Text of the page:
b) Why is such a low level of TAN acceptable for fish-in cycling when free ammonia at that amount is so low? I still believe low ammonia means a cycle that takes FOREVER. Plus the forum is making people WC every day.
c) How often do we get reports of fish dying where we are 100% certain it is ammonia?
d) How many people actually understand the free ammonia part of the API ammonia reading?

Did you happen to see the thread in this subforum with the betta in the cup? Where the ammonia was off the charts? I mean the free ammonia in that cup can't have been that bad. Everyone was shocked the fish was alive, but I kind of wasn't because of all we have learned...
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Old 01-02-2014, 03:37 AM   #196
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oooooook. Last one for today. shew...
Source: https://ftp.kdis.edu.cn/211-xkkr-13/...bioreactor.pdf
2010


“Several studies have indicated that Nitrobacter And Nitrospira were the prevailing NOB in the environment . Some studies have indicated that
Nitrospira , not Nitrobacter, was the numerically dominant nitrite oxidizer in nitrifying biofilms from wastewater treatment plants and aquaria”
Just a rehash of what we now know.

“Nitrobacter was also observed as a superior competitor when the available
substrate was abundant, while Nitrospira thrived under conditions of nitrite scarcity in lab-scale reactors, biofilm membrane reactor systems, or wastewater treatment plant (WWTP) with temporary or spatially elevated nitrite concentrations “
Remember substrate = food
Problem, I can't find any reference to exactly "how much" nitrite is high food and therefore annoying to the Nitrospira
.. Isn't it weird that a bacteria grows inversely to its food source?


“Models of r and K selection in microbial ecology revealed that Nitrospira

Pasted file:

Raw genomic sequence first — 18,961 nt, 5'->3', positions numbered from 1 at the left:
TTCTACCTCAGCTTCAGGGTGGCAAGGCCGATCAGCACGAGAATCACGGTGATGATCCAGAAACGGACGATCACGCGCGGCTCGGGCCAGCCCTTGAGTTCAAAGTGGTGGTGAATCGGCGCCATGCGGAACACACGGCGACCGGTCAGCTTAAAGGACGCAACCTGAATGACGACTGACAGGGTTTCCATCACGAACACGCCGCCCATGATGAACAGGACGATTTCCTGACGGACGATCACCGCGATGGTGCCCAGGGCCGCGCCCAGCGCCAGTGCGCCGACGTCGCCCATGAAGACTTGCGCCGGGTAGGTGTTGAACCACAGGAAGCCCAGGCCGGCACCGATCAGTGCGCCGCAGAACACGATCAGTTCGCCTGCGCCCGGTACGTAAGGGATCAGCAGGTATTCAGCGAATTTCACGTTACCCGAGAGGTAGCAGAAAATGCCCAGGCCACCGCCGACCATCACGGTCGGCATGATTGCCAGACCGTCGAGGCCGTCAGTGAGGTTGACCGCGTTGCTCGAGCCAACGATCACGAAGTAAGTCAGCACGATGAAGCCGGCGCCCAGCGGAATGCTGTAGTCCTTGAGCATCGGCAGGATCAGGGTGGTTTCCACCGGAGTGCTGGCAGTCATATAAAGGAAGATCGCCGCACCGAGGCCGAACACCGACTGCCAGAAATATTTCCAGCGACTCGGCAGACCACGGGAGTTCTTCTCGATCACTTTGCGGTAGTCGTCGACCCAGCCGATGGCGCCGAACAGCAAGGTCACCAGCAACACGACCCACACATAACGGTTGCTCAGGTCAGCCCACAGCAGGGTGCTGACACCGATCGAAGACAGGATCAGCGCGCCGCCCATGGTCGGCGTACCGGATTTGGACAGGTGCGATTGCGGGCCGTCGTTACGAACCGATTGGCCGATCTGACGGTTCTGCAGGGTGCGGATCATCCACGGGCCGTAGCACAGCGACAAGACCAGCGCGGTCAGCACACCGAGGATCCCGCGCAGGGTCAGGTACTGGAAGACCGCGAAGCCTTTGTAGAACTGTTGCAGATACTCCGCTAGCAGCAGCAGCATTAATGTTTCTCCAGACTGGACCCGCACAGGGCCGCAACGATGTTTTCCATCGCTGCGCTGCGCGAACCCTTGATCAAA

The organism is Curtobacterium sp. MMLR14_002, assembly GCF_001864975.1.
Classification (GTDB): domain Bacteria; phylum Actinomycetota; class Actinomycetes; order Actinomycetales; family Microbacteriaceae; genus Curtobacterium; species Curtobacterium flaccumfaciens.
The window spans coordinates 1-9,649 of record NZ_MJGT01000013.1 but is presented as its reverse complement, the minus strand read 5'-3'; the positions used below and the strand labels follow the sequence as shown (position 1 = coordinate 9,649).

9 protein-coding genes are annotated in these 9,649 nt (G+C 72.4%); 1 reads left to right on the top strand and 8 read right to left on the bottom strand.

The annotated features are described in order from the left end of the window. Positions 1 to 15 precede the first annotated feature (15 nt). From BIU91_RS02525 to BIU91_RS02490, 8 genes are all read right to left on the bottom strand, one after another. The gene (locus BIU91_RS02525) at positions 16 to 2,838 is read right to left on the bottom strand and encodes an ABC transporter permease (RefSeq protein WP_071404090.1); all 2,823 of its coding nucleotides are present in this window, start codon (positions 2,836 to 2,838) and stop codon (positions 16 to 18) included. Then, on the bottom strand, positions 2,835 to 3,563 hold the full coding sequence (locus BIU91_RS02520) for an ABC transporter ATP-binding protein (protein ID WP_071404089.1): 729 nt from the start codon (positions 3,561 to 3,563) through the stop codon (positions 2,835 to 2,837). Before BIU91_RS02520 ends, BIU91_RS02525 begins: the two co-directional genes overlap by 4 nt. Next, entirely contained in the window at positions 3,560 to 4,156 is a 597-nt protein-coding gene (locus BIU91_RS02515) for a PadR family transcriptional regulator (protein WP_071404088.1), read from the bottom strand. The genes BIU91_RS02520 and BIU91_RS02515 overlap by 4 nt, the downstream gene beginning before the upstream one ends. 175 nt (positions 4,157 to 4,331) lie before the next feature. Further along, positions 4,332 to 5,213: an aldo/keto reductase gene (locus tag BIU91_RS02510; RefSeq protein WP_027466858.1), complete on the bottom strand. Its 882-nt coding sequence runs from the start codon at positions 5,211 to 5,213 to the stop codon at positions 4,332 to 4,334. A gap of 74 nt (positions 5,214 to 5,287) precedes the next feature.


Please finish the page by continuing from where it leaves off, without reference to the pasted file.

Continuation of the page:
is a K -strategist adapted to low nitrite and oxygen concentrations, while
Nitrobacter is an r -strategist that thrives if nitrite and oxygen are present in higher concentrations “
Another reiteration of what we have read elsewhere.

“there was an inverse trend between the abundance of Nitrospira and Nitrobacter. Correlation coefficients linking shifts in NOB community composition to nitrite concentrations illustrated Nitrospira was significantly
and negatively correlated to nitrite concentrations, while Nitrobacter showed no significant relationship to nitrite concentrations “
?? Why would you be negatively correlated with your food source?

“Nitrospira abundance showed a significantly negative
correlation to DO. However, Nitrobacter populations were significantly and positively correlated to DO. when DO concentrations fell below 1.0 mg L
1 in May 2009, we observed a recovery of Nitrospira concentrations and a decrease in Nitrobacter concentrations”
DO = dissolved oxygen
1.0 would be unsustainable to fish

“results suggest that temperature plays a more powerful role in the determination of NOB abundance than DO. There was a sharp difference in adaptation to temperature and DO concentration between these two genera of nitrite oxidizing bacteria. While substrate concentration was insufficient, low DO and warmer temperatures appeared to favor Nitrospira”